Polling in a dictatorship is a questionable business during the best of times. How honest do you expect people to be when even using the word war carries a potential 15-year jail sentence? But evidence suggests that morale isn’t low just among soldiers such as those who stayed with the Horbonos family, but among ordinary Russians, too. Right after the start of the invasion, research circulating among a small group of academics that I obtained showed that while nearly half of respondents in a nationally representative poll supported Putin’s “special operation,” the emotions they felt were shallow—hope and pride. By contrast, the fifth or so who opposed the war had much deeper feelings, citing shame, guilt, anger, and outrage. About a quarter said they had no strong opinions, or supported the war with reservations, but nevertheless said they felt sadness.
Putin’s propaganda strategy, it seems, is more vulnerable than it might seem at first.
As the weeks progressed, the Horbonos family began to see that the Russian soldiers were beginning to understand how much unnecessary damage they had wrought.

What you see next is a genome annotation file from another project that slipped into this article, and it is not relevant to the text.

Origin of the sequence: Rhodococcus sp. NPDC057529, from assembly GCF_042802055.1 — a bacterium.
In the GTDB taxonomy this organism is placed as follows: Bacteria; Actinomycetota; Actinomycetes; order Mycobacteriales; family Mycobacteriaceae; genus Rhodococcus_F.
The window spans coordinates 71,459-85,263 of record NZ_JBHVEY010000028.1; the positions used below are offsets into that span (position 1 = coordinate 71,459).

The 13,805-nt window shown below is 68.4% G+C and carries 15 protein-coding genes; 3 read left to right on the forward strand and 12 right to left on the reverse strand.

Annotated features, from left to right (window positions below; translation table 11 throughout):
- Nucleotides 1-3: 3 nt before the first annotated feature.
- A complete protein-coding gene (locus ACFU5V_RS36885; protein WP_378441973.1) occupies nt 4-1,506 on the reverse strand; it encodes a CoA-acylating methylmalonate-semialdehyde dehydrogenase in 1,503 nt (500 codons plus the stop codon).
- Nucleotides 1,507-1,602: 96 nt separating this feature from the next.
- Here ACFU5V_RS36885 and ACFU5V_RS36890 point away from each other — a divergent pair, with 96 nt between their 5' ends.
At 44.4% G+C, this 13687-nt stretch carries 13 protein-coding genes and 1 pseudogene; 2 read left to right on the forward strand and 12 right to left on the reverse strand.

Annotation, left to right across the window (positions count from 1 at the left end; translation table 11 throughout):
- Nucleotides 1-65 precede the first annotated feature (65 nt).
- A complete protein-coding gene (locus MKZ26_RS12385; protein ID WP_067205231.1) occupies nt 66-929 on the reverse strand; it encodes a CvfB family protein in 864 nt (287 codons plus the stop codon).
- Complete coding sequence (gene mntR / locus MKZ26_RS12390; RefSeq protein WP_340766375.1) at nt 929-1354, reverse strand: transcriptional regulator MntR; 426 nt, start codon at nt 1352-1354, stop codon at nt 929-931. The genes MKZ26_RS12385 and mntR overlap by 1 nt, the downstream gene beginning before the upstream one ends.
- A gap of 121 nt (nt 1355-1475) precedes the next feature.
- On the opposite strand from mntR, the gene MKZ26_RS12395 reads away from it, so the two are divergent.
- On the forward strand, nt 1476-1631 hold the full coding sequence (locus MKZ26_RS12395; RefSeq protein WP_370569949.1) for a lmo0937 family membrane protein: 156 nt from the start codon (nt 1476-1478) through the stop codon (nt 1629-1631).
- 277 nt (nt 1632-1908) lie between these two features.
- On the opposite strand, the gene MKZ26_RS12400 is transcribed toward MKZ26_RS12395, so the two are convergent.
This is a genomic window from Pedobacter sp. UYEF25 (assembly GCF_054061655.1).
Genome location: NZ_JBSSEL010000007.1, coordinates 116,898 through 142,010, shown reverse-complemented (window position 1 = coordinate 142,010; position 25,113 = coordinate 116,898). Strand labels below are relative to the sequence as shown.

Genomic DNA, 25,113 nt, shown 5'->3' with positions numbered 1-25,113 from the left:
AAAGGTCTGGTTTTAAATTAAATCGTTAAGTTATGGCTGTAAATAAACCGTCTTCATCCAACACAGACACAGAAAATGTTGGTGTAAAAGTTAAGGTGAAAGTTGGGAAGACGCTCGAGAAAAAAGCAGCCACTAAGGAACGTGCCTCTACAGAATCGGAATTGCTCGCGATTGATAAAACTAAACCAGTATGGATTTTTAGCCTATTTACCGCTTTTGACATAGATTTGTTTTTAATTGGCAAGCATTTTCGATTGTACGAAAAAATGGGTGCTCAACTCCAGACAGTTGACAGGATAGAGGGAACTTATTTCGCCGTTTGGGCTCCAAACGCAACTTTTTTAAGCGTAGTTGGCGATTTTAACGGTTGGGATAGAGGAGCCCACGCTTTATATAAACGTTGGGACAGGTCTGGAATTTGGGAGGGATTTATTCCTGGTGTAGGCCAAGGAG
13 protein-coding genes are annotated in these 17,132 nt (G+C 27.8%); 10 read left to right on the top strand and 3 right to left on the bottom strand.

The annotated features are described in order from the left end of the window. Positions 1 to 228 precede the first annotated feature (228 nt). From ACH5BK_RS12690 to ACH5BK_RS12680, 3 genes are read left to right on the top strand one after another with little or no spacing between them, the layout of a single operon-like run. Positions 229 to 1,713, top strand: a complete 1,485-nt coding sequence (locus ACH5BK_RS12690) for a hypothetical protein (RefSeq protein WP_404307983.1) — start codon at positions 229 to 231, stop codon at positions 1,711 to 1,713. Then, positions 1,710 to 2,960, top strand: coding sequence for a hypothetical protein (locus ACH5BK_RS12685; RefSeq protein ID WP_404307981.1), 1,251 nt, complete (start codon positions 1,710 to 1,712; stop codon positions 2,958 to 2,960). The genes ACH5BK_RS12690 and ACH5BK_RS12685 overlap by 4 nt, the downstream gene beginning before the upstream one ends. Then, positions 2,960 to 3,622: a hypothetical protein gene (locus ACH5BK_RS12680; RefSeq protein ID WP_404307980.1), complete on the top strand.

The Horbonoses’ home, a house they had been building for 30 years, was completely destroyed; their library burned for two days before collapsing into rubble. When Irina couldn’t take it anymore, she would begin to cry and scream at the soldiers in the darkness of the cellar: “We had everything! What are you doing here?” The Russians would only sit in the dark, silent.
One morning, she took them with her to gather wild herbs for tea. As they walked through what little was left of the Horbonoses’ lives, the soldiers apologized for all the destruction they had brought. It would be so much better, one said, if they could someday visit as guests. Sergey was livid. “You’ve come here to kill me and destroy my home,” he said, “and we are meant to be friends? We can only be enemies.” The Russians again apologized, and soon all of them began to say that the war was senseless. They even began calling it a war.
The Horbonos family also got unusual insight into the Russians’ motivations. When I asked Sergey what he thought drove them, he was unequivocal. The soldiers, he said, were propelled not by national pride or expansionary zeal, but by money.
The soldiers all said they had debt—mortgages, loans, medical bills—and needed their army salaries. Even those wages weren’t enough. Their job as mechanics was to repair tanks, but their skill set meant they were also proficient at taking them apart. During breaks in the shelling, they would find damaged or destroyed Russian vehicles, and smelt down plates with gold wiring. One plate would get them 15,000 rubles, or about $200, back home.
Other Russian soldiers were less creative. On the day the Russian army left the village, many grabbed everything they could. Their tanks were piled high with mattresses and suitcases; their armored vehicles were stuffed full of bedsheets, toys, washing machines. (When the Tatar soldier came to say goodbye, he told Sergey that he would soon retire, and promised to send the Horbonoses part of his pension.)